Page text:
You’ve heard the term “condemned house” before. But exactly does it mean? Has the house been condemned to death, and will be torn down with a new one built in its place? Has it been determined unlivable and the occupants must leave the home? Who determines that?
We’re going to answer those questions and more in this post. Keep reading to find out what a condemned house is and once labeled “condemned,” what happens to them.
What is a Condemned House?
When a government entity concludes that a home is no longer safe or fit to live it, a home is considered condemned. What this means is that the inhabitants of the home have consistently shown they are unable to maintain a healthy environment within the home, usually in the form of housing code violations. When you think of a condemned home, images of worn-down homes that are falling apart from the inside out comes to mind. However, a condemned home can look like a normal, well-maintained home on the outside, but there may be interior threats that are not visible from the outside.
For example, black mold, extensive termite damage, and infrastructure failure can all condemn a home. When a home is condemned, the government may simply seize the property.
A perfectly fine home can even be condemned. There are laws in place in which public authorities can use what is called “eminent domain,” where a government can seize property, even if it is on private land, based on the property’s location. You may have seen on the news or read about the controversy behind this law, which is used when creating public projects, like a highway.
If a home is claimed under the eminent domain law, the owner of the home will receive an offer based on the appraised value of the property, to which the owner can then accept or decline. If they decline, they have to submit their own appraisal for the property, and the situation may be taken to court.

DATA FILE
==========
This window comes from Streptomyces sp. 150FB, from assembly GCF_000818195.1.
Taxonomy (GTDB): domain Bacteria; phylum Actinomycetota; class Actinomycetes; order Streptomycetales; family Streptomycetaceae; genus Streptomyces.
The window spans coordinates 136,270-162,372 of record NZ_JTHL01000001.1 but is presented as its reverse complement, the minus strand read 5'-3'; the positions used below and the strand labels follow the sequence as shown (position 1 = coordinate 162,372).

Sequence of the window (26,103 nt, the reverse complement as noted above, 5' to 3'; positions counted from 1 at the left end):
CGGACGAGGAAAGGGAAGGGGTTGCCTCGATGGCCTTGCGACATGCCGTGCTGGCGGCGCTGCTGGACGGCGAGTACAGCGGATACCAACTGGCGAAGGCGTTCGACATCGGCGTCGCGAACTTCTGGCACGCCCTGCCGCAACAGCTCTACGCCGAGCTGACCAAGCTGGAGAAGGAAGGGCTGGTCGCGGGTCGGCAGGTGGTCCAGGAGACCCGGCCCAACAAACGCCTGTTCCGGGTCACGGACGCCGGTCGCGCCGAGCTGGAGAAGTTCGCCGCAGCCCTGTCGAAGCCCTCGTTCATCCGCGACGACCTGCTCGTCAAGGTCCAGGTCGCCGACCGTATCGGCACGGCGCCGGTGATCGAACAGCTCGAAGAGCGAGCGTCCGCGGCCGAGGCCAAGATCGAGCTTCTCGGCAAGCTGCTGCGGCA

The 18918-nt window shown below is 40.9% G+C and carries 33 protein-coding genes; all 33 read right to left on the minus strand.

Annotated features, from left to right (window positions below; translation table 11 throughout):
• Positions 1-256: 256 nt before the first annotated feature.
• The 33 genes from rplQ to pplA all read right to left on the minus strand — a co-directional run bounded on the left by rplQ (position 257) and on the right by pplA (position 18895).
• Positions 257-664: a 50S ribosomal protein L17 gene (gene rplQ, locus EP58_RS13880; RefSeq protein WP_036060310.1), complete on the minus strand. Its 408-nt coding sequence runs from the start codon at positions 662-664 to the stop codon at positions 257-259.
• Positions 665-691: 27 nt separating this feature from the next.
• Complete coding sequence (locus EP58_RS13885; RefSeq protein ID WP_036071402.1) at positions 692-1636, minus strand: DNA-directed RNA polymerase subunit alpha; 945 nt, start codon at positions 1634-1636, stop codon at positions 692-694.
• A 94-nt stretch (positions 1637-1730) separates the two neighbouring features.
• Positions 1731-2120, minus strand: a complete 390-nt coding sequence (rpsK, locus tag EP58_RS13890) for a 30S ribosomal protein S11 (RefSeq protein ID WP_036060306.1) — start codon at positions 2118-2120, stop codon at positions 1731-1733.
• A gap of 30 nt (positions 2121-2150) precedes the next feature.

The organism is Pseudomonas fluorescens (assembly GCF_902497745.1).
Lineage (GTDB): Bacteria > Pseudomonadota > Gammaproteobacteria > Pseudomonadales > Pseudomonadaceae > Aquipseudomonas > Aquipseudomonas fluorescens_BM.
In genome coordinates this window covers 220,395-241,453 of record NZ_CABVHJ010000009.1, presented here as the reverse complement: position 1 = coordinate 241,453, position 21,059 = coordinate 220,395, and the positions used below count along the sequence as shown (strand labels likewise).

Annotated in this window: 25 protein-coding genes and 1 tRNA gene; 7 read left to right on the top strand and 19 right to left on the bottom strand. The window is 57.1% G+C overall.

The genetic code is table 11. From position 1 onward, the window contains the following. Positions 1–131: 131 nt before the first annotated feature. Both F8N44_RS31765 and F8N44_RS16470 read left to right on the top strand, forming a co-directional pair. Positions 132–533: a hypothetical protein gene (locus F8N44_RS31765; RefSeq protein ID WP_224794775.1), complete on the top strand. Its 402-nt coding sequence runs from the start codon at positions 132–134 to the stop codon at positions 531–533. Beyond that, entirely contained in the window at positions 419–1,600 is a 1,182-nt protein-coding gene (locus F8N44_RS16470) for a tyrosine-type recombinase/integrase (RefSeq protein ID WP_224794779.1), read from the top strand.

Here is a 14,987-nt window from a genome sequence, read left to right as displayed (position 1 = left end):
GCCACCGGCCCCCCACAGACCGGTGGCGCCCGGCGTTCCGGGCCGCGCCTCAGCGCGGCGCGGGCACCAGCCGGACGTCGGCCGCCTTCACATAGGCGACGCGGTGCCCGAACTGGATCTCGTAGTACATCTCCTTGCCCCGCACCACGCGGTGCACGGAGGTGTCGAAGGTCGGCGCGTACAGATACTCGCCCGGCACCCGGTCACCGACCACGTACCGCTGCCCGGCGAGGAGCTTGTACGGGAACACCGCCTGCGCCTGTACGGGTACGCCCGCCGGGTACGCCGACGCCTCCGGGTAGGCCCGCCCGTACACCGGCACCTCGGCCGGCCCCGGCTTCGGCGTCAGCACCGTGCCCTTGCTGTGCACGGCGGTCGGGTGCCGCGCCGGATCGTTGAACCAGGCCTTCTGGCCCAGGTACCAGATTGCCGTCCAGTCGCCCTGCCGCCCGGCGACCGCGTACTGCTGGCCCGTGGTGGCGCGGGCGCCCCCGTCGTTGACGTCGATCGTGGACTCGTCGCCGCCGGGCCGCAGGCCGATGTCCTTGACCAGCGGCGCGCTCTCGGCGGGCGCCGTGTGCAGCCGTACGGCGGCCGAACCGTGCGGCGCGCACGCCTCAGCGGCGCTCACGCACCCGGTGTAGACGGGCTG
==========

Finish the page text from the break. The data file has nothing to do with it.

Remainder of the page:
Can the Owner of a Condemned Home Fix the House?
They sure can! But it can be pretty difficult to do so depending on the severity of the home’s condition. Many counties will allow the owner to negotiate a repair agreement and once they make the necessary repairs, they will need to pass an inspection. If they pass the inspection, they may be able to reverse the condemned status of their home.
What Happens to a Condemned House?
When it comes to the fate of a condemned house, it may either be destroyed or as previously mentioned, restored and made livable once more. However, the owner of a condemned home can also possibly sell the home, although this is difficult to do as most home buyers are looking for a move in ready property. However, even offering the home at an extreme discount may not lead to any sales.
Another option is to work with Minnesota Home Guys when selling a condemned home. We’ll work with you to find a fair price for your home, and we’ll take the property off your hands no matter what the condition is, as long as it meets a few simple requirements.
When you sell your home to the Minnesota Home Guys, you can avoid the commissions and fees you’ll get when selling with an agent. You’ll get cash fast for your home and you can leave all the troubles of your condemned home behind you after the sale as we take it from there.
Give us a call today (952-649-3200) or send us a message through our online contact form and tell us about your home and your situation and we’ll get back to you soon on how we can help!